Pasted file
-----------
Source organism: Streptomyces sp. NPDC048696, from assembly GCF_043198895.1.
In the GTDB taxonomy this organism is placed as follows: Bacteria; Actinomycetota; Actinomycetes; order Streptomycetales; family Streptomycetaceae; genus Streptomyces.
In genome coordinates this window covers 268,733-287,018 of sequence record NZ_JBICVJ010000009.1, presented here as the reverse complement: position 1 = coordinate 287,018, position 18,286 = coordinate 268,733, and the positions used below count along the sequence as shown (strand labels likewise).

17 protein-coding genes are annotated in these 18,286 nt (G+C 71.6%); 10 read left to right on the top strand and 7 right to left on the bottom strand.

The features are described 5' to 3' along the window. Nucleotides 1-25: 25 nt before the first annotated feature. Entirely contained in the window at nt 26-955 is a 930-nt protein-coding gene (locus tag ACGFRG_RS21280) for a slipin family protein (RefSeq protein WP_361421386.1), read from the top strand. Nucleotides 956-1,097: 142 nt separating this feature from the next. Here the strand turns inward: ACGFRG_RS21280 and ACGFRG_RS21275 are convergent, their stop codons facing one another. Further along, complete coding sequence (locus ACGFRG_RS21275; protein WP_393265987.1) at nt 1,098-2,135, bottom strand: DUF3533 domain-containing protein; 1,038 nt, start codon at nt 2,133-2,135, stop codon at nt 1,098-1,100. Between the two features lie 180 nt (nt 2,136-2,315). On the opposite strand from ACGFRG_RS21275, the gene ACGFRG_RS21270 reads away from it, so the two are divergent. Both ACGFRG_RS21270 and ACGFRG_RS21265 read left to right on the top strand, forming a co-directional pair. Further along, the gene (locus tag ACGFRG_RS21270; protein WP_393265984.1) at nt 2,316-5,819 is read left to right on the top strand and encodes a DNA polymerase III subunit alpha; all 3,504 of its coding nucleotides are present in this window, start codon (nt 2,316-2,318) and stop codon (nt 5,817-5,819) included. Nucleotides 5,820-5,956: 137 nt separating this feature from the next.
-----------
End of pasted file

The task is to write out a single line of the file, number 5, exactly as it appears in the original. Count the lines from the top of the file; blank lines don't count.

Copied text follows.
The features are described 5' to 3' along the window. Nucleotides 1-25: 25 nt before the first annotated feature. Entirely contained in the window at nt 26-955 is a 930-nt protein-coding gene (locus tag ACGFRG_RS21280) for a slipin family protein (RefSeq protein WP_361421386.1), read from the top strand. Nucleotides 956-1,097: 142 nt separating this feature from the next. Here the strand turns inward: ACGFRG_RS21280 and ACGFRG_RS21275 are convergent, their stop codons facing one another. Further along, complete coding sequence (locus ACGFRG_RS21275; protein WP_393265987.1) at nt 1,098-2,135, bottom strand: DUF3533 domain-containing protein; 1,038 nt, start codon at nt 2,133-2,135, stop codon at nt 1,098-1,100. Between the two features lie 180 nt (nt 2,136-2,315). On the opposite strand from ACGFRG_RS21275, the gene ACGFRG_RS21270 reads away from it, so the two are divergent. Both ACGFRG_RS21270 and ACGFRG_RS21265 read left to right on the top strand, forming a co-directional pair. Further along, the gene (locus tag ACGFRG_RS21270; protein WP_393265984.1) at nt 2,316-5,819 is read left to right on the top strand and encodes a DNA polymerase III subunit alpha; all 3,504 of its coding nucleotides are present in this window, start codon (nt 2,316-2,318) and stop codon (nt 5,817-5,819) included. Nucleotides 5,820-5,956: 137 nt separating this feature from the next.